A short and simple book to effective thinking, with examples and how-tos. My personal favorite.
Who needs to read this book?
University students in any years, job seekers, and basically everyone who wants to be a better thinker.
What did it tell me?
The geniuses of the world are not a special breed – they just have a habit of using their mind differently. This book showed me five elements of effective thinking that we need to embrace to finding imaginative solutions to difficult challenges and discovering new ways of looking at our world to reveal hidden opportunities.
1. Earth (Understanding)
When you learn anything, go for depth and make it rock solid. Any concept that you are trying to master is a combination of simple core ideas. Identify the core ideas and learn them deeply. Be brutally honest with yourself, if you do not understand it, go back to the core concepts again and again.
2. Fire (Failure)
Mistakes are great teachers. They highlight the unforeseen opportunities and flaws in your understanding.
Try something: see what’s wrong; learn from the defect; try again. When he said the invention is 1% inspiration and 99% perspiration, the perspiration was the process of incrementally making mistakes and learning from them to make the next attempts apt to be closer to right. When Edison was asked how he felt about his countless failed attempts at making a light bulb, he replied, “I have not failed. I’ve just found 10,000 ways that won’t work”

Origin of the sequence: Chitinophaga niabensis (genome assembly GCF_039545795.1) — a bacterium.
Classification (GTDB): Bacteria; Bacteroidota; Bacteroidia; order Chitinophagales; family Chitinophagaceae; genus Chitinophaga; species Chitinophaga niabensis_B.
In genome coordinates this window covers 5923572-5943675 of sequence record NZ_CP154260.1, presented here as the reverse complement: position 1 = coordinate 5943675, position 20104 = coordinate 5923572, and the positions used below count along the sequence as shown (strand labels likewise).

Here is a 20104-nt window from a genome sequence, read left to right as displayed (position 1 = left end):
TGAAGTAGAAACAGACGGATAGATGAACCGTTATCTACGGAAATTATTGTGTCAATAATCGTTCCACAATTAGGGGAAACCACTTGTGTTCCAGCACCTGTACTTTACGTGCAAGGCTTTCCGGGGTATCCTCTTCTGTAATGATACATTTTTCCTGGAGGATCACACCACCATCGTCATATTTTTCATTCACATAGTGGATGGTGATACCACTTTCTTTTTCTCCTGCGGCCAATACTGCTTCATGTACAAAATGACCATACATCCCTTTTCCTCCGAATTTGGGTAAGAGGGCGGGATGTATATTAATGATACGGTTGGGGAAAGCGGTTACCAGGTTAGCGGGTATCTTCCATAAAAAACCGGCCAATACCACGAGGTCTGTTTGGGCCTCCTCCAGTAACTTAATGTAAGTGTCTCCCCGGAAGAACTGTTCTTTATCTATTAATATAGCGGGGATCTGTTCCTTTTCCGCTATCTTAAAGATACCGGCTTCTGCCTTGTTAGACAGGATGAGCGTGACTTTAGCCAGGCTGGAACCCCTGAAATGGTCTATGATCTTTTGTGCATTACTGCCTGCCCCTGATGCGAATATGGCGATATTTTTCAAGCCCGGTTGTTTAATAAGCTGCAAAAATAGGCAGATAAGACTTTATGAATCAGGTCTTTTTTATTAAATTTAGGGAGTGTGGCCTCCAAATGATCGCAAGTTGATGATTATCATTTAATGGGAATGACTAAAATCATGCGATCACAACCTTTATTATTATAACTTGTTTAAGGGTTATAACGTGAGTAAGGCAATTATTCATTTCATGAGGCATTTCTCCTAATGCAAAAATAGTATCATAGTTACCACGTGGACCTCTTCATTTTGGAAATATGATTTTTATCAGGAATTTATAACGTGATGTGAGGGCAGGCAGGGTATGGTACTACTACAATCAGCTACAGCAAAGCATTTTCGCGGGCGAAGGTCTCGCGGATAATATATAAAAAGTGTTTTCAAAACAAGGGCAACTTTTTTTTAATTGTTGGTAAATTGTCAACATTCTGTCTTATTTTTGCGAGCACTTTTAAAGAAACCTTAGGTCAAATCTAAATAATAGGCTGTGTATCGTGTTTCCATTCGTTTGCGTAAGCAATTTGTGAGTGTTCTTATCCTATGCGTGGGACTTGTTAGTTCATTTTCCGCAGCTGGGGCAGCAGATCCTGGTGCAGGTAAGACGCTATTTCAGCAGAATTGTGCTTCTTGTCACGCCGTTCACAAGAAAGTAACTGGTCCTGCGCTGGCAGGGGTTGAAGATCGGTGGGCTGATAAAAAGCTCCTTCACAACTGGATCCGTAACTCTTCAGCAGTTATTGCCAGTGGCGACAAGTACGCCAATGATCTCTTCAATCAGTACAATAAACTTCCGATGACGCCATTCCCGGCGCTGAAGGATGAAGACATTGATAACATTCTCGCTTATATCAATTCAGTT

3. Air (Raise Questions)
Never pretend to know more than you do. Don’t build on ambiguity and ignorance. When you don’t know something, admit it as quickly as possible and immediately take action – ask a question.
4. Water (the Flow of Ideas)
To truly understand a concept, discover how it evolved from existing simpler concepts. You cannot discover everything on your own; you need to use the existing ideas and improve it.
Thomas Edison was supremely successful at inventing product after product, exploiting the maxim that every new ideas has utility beyond its original intent, for he wrote, “I start where the last man left off.” more poignantly he noted that “many of life’s failures are people who did not realize how close they were to success when they gave up.”
5. The Quintessential Element (Change)
Each of us remains work-in-progress – always evolving, every changing – and that’s Quintessential living.
You simply need to shrug off perhaps a lifetime’s habit of accepting a relatively superficial level of understanding and start understanding more deeply. You simply need to let go of the constraining forces in your life and let yourself fail on the road to success. You simply need to question all the issues you have taken for granted all those years. You simply need to see every aspect of your world as an ever-lasting stream of insights and ideas. You simply need to change.
The 5 Elements of Effective Thinking. Edward B. Burger., & Michael Starbird. (2012)
The summary of this book was taken from: https://janav.wordpress.com/2013/08/10/the-5-elements-of-effective-thinking/